Objectives: Muscle release of the amino acid 3-methyl-histidine (3MH) is a sensitive index of myofibrillar protein overdegradation (MPO). We hypothesized that patients with chronic heart failure (CHF) could have increased muscle release of 3MH, which in turn reflects MPO, and that serum electrolyte sodium (Na+) and potassium (K+) levels may be associated with this 3MH muscle release. Methods: Thirty-one overweight outpatients (body mass index, 27 ± 4.4 kg/m2; 22 men and 9 women; age, 56 ± 8.7 y) with clinically stable CHF were studied. After a 24-hour meat-free diet and overnight fasting, patients underwent blood sampling from a cannulated arm vein (V) and concomitantly from the arterial artery (A) to determine plasma 3MH levels and to calculate the A-V difference. Serum levels of Na+ and K+ in the venous blood were determined, and the Na+/K+ ratio was calculated. Ten healthy subjects who were matched for gender, age, and body mass index served as controls and underwent the same protocol as the patients with CHF. Results: The patient group had higher arterial (P = 0.02) and venous (P = 0.005) 3MH levels but a similar A-V 3MH difference (P = 0.28) as compared with the controls. Within the CHF group, 67.7% of patients released 3MH, which resulted in a negative A-V value (P <0.02 as compared with controls). In patients with CHF, the A-V 3MH difference correlated positively with the serum K+ level (r = 0.62; P = 0.0002) and negatively with Na+/K+ ratio (r = -0.55; P = 0.002). No association was found between the A-V 3MH difference and the Na+ level. Conclusions: The study demonstrated the existence of MPO in resting overweight patients with CHF, thereby suggesting that low serum levels of K+ may contribute to MPO.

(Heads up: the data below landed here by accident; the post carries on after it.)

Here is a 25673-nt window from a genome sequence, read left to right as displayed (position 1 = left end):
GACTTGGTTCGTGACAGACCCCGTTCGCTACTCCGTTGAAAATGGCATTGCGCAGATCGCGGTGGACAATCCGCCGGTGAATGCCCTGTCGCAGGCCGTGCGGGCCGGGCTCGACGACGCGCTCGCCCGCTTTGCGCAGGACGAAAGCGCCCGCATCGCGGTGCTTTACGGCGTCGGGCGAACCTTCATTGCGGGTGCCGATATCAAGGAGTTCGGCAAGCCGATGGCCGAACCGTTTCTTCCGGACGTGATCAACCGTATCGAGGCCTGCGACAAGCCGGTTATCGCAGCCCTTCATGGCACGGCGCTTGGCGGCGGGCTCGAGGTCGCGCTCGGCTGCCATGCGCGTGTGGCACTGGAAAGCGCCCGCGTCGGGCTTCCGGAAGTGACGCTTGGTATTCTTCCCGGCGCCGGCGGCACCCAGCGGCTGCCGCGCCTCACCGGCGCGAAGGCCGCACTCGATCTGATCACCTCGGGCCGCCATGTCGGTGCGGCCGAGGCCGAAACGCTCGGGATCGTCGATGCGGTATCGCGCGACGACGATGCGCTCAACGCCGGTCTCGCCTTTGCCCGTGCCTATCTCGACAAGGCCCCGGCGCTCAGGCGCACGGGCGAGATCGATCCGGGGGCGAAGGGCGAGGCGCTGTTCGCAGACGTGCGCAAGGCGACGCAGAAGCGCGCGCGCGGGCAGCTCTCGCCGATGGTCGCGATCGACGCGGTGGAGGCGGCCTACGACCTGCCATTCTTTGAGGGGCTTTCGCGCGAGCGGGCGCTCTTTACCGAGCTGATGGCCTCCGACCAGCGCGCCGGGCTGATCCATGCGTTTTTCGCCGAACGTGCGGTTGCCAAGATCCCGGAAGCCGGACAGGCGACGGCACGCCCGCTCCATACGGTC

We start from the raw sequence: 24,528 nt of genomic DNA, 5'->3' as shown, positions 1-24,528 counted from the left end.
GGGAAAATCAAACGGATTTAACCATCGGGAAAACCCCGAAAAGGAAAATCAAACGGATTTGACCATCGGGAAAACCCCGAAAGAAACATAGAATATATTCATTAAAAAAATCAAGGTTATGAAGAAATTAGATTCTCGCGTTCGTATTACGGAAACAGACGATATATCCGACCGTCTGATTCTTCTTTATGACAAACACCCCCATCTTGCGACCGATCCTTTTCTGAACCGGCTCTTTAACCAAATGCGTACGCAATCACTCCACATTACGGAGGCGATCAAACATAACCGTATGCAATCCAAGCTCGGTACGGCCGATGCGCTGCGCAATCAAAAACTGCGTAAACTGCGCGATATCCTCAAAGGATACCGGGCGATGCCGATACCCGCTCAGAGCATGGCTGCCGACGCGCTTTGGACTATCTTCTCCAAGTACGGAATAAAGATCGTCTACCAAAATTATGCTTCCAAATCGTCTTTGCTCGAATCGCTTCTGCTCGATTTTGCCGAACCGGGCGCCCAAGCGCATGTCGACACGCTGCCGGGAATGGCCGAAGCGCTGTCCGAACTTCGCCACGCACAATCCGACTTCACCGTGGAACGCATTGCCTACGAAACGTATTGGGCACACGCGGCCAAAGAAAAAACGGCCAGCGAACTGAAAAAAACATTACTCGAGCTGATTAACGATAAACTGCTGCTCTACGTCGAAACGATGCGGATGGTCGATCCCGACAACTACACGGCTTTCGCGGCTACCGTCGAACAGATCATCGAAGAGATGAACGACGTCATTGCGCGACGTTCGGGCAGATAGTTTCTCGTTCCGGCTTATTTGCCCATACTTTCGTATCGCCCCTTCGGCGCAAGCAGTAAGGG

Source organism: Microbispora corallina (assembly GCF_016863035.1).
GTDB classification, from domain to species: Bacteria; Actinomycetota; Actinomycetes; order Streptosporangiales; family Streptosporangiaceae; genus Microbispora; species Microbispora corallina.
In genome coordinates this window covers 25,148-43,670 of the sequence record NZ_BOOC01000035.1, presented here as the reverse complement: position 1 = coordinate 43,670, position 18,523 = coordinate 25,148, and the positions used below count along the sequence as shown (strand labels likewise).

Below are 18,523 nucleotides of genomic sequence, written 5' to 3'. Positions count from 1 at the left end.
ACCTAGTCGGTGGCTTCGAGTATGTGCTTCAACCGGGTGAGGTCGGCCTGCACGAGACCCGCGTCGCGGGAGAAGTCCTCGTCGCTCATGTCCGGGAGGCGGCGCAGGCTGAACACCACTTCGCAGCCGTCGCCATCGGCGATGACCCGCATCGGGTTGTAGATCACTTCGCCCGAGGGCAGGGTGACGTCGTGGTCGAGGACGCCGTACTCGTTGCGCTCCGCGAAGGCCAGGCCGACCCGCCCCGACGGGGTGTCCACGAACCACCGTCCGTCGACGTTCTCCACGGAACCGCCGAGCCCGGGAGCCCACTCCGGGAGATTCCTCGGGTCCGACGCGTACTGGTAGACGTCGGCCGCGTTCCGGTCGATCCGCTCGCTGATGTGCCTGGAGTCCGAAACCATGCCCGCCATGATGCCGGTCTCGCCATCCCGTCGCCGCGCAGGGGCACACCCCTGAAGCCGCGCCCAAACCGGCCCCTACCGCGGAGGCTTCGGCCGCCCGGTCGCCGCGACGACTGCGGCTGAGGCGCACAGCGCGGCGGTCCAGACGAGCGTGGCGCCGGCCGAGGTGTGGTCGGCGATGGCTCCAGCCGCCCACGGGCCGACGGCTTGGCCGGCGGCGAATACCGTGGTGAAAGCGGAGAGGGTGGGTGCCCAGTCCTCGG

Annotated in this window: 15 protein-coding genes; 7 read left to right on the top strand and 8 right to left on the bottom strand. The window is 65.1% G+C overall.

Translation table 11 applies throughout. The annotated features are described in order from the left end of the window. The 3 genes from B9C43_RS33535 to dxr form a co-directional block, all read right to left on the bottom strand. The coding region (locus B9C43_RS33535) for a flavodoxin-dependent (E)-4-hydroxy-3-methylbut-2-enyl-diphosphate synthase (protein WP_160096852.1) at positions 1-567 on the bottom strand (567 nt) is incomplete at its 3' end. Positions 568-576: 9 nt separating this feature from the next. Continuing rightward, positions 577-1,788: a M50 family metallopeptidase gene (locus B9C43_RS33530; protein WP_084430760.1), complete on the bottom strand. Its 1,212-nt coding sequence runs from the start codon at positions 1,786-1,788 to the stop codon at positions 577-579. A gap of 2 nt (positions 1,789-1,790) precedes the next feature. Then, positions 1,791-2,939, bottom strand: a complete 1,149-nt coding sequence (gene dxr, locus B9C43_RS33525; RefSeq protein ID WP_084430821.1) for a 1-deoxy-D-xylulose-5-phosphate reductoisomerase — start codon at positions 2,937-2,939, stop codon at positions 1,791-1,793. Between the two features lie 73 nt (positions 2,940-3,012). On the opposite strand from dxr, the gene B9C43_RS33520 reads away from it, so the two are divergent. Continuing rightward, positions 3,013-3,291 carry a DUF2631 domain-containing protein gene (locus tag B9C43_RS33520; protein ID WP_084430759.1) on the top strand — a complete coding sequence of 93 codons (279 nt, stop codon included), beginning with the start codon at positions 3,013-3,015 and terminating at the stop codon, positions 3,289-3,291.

- Muscle overdegradation
- Overweight chronic heart failure
- Plasma 3-methyl-hystidine
- Serum potassium
ASJC Scopus subject areas
- Endocrinology, Diabetes and Metabolism
- Nutrition and Dietetics